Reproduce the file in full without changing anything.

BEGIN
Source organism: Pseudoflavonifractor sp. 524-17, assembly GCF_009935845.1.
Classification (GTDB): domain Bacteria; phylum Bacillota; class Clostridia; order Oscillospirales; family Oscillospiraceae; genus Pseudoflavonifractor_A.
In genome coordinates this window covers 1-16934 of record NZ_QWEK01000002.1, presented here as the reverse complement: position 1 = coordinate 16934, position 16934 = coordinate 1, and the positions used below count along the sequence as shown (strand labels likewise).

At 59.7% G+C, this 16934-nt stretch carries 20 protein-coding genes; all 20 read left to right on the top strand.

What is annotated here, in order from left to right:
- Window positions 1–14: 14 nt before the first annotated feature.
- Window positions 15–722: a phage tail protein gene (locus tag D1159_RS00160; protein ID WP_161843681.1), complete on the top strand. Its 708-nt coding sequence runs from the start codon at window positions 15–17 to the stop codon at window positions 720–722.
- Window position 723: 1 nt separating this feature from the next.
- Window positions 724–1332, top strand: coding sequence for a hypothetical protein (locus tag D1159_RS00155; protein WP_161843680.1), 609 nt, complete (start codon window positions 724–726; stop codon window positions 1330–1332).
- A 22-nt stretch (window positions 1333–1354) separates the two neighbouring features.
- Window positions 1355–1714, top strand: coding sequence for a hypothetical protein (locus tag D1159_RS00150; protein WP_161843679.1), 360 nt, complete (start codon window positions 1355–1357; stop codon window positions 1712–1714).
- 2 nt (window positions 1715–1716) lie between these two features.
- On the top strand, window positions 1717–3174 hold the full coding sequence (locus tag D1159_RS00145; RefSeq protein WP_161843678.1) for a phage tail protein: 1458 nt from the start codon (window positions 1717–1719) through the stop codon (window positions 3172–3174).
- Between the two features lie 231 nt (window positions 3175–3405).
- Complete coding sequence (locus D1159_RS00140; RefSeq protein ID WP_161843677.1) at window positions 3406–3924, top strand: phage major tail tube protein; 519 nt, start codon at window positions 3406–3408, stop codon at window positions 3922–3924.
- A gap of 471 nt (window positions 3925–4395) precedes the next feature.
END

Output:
Source organism: Pseudoflavonifractor sp. 524-17, assembly GCF_009935845.1.
Classification (GTDB): domain Bacteria; phylum Bacillota; class Clostridia; order Oscillospirales; family Oscillospiraceae; genus Pseudoflavonifractor_A.
In genome coordinates this window covers 1-16934 of record NZ_QWEK01000002.1, presented here as the reverse complement: position 1 = coordinate 16934, position 16934 = coordinate 1, and the positions used below count along the sequence as shown (strand labels likewise).

At 59.7% G+C, this 16934-nt stretch carries 20 protein-coding genes; all 20 read left to right on the top strand.

What is annotated here, in order from left to right:
- Window positions 1–14: 14 nt before the first annotated feature.
- Window positions 15–722: a phage tail protein gene (locus tag D1159_RS00160; protein ID WP_161843681.1), complete on the top strand. Its 708-nt coding sequence runs from the start codon at window positions 15–17 to the stop codon at window positions 720–722.
- Window position 723: 1 nt separating this feature from the next.
- Window positions 724–1332, top strand: coding sequence for a hypothetical protein (locus tag D1159_RS00155; protein WP_161843680.1), 609 nt, complete (start codon window positions 724–726; stop codon window positions 1330–1332).
- A 22-nt stretch (window positions 1333–1354) separates the two neighbouring features.
- Window positions 1355–1714, top strand: coding sequence for a hypothetical protein (locus tag D1159_RS00150; protein WP_161843679.1), 360 nt, complete (start codon window positions 1355–1357; stop codon window positions 1712–1714).
- 2 nt (window positions 1715–1716) lie between these two features.
- On the top strand, window positions 1717–3174 hold the full coding sequence (locus tag D1159_RS00145; RefSeq protein WP_161843678.1) for a phage tail protein: 1458 nt from the start codon (window positions 1717–1719) through the stop codon (window positions 3172–3174).
- Between the two features lie 231 nt (window positions 3175–3405).
- Complete coding sequence (locus D1159_RS00140; RefSeq protein ID WP_161843677.1) at window positions 3406–3924, top strand: phage major tail tube protein; 519 nt, start codon at window positions 3406–3408, stop codon at window positions 3922–3924.
- A gap of 471 nt (window positions 3925–4395) precedes the next feature.